But I do need to thank Sophia from the RevGalBlog Pals for making me think about this. I totally disagree with her but I had taken the congregation shouting "Crucify him" for granted and appreciated her making me think more deeply about it to defend the practice.

Last night I went to "Awaken", a mime production. It was very moving. I even cried when Jesus died. It's not like I didn't know it was coming. Just that afternoon I had watched PBS show "Religion and Ethics" and they had a segment about the Hispanic Holy Week events and how moving their Passion play was and how the priest who had seen it for 20 years still cries. We Lutherans tend to frown on too much emotionalism but I think what we object to is emotional manipulation. When it's the story itself that makes you cry – that's a good thing I think.

I wish they had left it there. Instead this guy had to get up and give us a sermon. Just in case we didn't "get it" from the story alone. It nearly ruined it for me. Another reminder to us preachers that sometimes we just need to shut up and let the story do what it is supposed to do.

Anyway…Great start to the week. I'm ready for Holy Week. Are you?,


  1. Thanks for dropping by and for the kind words, Joelle. It is good to hear more about your theology and philosophy of Holy Week worship.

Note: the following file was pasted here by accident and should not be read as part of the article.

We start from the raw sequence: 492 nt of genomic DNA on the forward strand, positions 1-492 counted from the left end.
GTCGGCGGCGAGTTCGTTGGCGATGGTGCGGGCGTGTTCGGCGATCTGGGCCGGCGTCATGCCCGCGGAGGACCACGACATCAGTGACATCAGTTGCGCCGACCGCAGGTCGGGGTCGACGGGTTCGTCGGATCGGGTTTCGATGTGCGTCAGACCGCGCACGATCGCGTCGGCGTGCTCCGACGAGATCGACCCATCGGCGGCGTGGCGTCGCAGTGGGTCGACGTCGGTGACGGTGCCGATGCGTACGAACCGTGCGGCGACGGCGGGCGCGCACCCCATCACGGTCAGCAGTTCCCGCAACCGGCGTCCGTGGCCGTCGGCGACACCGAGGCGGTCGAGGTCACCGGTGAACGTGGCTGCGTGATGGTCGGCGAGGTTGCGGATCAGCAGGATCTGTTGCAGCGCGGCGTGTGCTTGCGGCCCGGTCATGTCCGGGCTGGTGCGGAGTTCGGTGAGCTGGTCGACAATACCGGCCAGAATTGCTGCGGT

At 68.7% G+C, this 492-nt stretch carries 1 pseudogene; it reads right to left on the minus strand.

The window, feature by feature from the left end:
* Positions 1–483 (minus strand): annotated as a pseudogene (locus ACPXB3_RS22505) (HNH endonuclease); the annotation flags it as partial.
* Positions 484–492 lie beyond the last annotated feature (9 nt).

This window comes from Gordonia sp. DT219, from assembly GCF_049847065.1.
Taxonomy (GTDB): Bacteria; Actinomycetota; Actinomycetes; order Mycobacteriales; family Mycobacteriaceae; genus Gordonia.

You might consider phrasing the "assignment" in the bulletin as an invitation, i.e. "the congregation is invited to take the part of the crowd" or "if you are comfortable doing so, please take the part of the crowd" (along the lines of "if you are able, please stand"). This would keep the practice in place and most people would take part but provide a welcome escape route for those who find it spiritually violating and harmful to their concrete experience of God's love in Christ.

    My church did the usual thing and I just remained silent this year....One thing I loved that they did was a having an African American laywoman serve as Jesus and the clergy as readers/crowd--usually the clergy at least in Episcopal and Catholic places insist on playing Jesus and not shouting those uncomfortable crowd part themselves!

  2. Yes it's always good to remind people that they can participate or not in any part of the service as far as they feel comfortable.

    I wish they'd do that in places where they insist you jump up and down and hug everybody - which are practices I am not comfortable with.

  3. I'm not ready for Holy Week yet. I'm coming to your church, I like jumping up and down and hugging people. Especially if they're jumping too :-) (Sometimes even if they're not)

  4. No jumping around at my church. They do get a little huggy at the passing of the peace.

  5. Hee hee...can't imagine requiring anyone to jump up and down. Allowing it, depending on what is happening? Yep. Requiring it--or hugs? YOW!

  6. Hugging at my Episcopal place, but no jumping up and down. And our passion reading Jesus (and narrator) may be of any color or gender but is never a clergyperson!

    Now, back to the matter at hand. Thanks for your reflections on this--and Sophia's too--because I also have been pondering it all week.

  7. I never read Jesus' part! I usually do the narrator and I always join in "Crucify him"